To help you progress along with Aground’s story, you gain experience that helps to boost various stats once you hit each level’s cap. It can feel a little much to begin with, especially since the game doesn’t really hold your hand too much beyond the first couple of minutes.
Every action seems to contribute to gaining experience, so you might have a pop up of you leveling up while digging around for materials. Leveling up also replenishes stamina, which can be nice if it occurs at the right time, though I wouldn’t bother too much with planning for this.
Speaking of digging, as I mentioned way at the start, you’ll find yourself mostly underground; mainly for materials, but in part to how the game is created. It’s a rather interesting setup to have the character move as if in a 2D plane that spans the screen. While danger from gravity is nullified as a result, stamina and being encumbered from inventory weight takes center stage as your main antagonist while exploring and gathering.
Oh right, actual enemies. There are quite a few of them, both above and below ground. Health is gained through food (and cooking them) mainly and so is stamina for the most part. A rest in the hut will also restore all stamina as well as act as save points. Weapons will need to be crafted beyond your initial axe if you want any hope of defending yourself against more powerful enormous enemies, as well as bosses.
Seems like quite a bit to swallow…
I mean, you’ve got mining and crafting, then bosses, add to that story paths, and a world much larger than it seems, and now that quote from the beginning starts to make sense no? I’ve sunk hours into this game and I’ve just scratched the bare minimum of completion.
With quite regular updates from the developers until recently, even more content has been piled into the game. So if you really enjoyed the first 8 hours or so (and if you do, the hours will literally melt away), then you’re in for a treat.
For mere mortals such as myself, this abundance of stuff can feel daunting, especially when a lot of it isn’t really explained to the player and left to them to figure it out. The game’s major locations and events aren’t procedurally generated, so at least if you do decide to replay it, it does get easier on subsequent runs (thought I’m not too sure if the placement of materials in the ground are randomized). The Aground wiki is also a good place for information, but you do run the risk of major spoilers there.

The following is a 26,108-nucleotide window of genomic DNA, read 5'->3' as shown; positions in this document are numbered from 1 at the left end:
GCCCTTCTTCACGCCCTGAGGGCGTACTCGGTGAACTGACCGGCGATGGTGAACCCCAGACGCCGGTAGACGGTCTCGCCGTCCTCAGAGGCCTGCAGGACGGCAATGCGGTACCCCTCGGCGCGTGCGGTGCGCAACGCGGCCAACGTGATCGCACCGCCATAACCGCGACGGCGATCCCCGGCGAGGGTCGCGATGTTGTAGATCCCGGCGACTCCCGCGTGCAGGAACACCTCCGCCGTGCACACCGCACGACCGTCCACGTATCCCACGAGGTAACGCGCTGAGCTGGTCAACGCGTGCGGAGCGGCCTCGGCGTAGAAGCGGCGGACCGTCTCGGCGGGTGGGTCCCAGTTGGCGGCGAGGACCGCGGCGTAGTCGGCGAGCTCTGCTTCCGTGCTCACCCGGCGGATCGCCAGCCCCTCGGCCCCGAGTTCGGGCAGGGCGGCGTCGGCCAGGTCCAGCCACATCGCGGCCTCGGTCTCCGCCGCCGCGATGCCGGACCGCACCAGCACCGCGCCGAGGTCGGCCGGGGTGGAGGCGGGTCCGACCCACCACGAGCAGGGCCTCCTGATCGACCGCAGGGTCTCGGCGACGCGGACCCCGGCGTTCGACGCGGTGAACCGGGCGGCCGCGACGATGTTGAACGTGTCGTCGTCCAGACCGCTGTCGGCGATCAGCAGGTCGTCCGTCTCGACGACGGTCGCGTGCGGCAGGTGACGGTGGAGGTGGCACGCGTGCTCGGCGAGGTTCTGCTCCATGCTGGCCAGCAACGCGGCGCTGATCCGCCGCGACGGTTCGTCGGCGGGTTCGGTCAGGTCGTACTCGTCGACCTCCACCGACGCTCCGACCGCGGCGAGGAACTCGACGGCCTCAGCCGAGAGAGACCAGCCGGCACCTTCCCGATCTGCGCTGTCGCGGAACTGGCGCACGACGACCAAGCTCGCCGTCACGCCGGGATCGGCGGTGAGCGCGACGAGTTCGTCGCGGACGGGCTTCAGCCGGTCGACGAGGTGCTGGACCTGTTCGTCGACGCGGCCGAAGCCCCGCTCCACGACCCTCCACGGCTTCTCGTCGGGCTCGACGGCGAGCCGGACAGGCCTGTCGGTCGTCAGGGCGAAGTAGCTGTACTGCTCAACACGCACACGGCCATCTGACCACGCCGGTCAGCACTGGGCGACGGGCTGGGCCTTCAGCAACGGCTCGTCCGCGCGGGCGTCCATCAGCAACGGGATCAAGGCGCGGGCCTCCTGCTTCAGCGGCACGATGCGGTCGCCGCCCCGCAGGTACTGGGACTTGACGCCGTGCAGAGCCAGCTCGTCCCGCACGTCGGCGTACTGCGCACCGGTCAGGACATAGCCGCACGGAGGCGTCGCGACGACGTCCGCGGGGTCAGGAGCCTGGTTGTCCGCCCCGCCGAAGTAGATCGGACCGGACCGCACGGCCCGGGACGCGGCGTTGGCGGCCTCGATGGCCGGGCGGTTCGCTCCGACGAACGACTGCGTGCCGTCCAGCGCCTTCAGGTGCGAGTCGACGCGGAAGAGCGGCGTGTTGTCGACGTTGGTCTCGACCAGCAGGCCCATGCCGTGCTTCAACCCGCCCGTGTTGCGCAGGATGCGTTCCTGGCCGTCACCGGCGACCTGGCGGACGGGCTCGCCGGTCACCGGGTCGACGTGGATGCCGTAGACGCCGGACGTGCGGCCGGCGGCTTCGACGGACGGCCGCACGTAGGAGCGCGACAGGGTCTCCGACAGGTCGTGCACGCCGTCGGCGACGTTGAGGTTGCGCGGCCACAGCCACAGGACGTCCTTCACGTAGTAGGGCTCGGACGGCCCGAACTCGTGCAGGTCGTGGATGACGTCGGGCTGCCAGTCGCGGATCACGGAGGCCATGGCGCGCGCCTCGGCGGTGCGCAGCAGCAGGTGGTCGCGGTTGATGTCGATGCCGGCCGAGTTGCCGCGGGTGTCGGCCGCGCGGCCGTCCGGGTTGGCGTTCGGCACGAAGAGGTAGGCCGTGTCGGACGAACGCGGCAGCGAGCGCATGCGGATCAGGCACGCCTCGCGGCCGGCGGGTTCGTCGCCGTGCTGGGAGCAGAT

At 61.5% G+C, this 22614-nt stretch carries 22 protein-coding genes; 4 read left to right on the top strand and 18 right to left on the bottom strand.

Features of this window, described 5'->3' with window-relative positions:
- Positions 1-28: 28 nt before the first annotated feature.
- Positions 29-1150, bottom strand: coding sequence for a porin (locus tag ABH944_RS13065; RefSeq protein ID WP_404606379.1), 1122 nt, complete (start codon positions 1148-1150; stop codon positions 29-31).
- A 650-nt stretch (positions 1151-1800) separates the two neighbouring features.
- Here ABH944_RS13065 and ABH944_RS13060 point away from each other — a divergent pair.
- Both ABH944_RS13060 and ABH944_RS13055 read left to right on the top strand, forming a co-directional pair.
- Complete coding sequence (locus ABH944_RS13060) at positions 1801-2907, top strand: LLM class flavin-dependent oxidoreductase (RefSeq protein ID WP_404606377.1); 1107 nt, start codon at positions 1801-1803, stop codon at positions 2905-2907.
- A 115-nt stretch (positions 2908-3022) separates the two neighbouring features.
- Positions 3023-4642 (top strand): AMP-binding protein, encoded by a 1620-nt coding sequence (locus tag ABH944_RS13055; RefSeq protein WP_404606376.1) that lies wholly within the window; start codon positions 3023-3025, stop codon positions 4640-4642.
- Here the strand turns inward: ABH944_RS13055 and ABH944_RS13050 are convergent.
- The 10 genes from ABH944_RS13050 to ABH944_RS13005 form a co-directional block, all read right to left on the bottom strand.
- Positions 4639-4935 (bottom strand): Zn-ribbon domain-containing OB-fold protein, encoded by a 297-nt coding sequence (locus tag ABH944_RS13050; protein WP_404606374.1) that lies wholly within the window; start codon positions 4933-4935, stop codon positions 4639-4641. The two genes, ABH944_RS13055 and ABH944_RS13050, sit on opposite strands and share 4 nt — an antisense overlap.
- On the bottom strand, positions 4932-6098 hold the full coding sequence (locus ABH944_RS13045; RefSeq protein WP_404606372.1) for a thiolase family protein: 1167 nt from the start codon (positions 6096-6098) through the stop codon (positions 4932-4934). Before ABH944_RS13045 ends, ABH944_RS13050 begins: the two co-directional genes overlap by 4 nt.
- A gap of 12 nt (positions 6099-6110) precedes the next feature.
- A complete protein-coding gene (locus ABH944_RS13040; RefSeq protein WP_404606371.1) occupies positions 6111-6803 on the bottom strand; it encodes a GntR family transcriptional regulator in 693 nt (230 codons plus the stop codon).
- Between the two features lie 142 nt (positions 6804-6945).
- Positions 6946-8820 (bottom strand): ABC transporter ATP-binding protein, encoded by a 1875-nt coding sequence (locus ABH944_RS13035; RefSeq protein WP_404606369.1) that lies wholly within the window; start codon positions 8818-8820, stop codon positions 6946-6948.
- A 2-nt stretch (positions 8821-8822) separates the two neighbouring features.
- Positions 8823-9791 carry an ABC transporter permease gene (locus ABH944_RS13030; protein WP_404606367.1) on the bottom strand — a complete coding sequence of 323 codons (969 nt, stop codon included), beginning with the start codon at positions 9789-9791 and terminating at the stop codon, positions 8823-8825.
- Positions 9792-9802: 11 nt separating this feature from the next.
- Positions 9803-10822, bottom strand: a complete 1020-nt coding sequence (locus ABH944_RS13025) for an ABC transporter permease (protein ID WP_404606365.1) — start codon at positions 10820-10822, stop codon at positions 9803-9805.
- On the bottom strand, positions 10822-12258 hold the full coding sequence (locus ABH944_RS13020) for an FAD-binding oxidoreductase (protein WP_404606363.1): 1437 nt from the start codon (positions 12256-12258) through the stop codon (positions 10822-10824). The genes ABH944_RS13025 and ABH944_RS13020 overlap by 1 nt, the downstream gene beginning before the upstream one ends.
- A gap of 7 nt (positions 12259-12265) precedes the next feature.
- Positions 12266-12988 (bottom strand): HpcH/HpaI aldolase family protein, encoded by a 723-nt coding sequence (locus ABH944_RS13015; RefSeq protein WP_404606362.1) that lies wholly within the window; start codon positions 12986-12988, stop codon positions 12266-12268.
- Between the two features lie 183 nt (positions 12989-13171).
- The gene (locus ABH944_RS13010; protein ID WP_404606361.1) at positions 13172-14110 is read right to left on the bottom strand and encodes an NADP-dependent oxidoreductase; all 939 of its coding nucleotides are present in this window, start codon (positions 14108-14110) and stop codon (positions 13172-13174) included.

So with that on mind, here are a few quick spoiler-free (at least as far as I can make them) tips to help you get started:
- Dig, diggity dig. Upgrade your picks and dig some more.
- Use huts and other similar options to recover stamina in bulk. You’ll eventually find the hut blueprint that you can use to build all over.
- Check the gameplay options for some things that can alleviate your experience. Definitely give it a look to customise your play through.
- Erect buildings close to each other to maximise space and all.
- Catching creatures using the net will be easier if you drain their health. Like Pokémon, the lower the health, the higher the chance you’ll be able to trap them in.
- There is nothing wrong with toning down the difficulty.
- You can name newly discovered places. This will help in transporting your materials later down the road.
- You’ll come across a map somewhat later in the game. This will help immensely viewing your surroundings.
To fill in this last hole…
Aground is a long game. A really long game. The main gameplay loop would be to explore new surroundings for materials to improve your tools to explore further. Add to that a narrative embedded with mystery woven throughout and you’ve got the bulk of the game. There are a lot of smaller secrets and stuff hidden for the dedicated to find, and that ensures even more fun for those who love the game.
The developers have set out to create a crating game where progress is not left as is, but rather is accompanied with story and reason for said progress, and for the most part I feel like they absolutely nailed that milestone on the head.
3.5/5 – A ground pounding thumbs up. Feel free to add another heart if you like mining the crafting.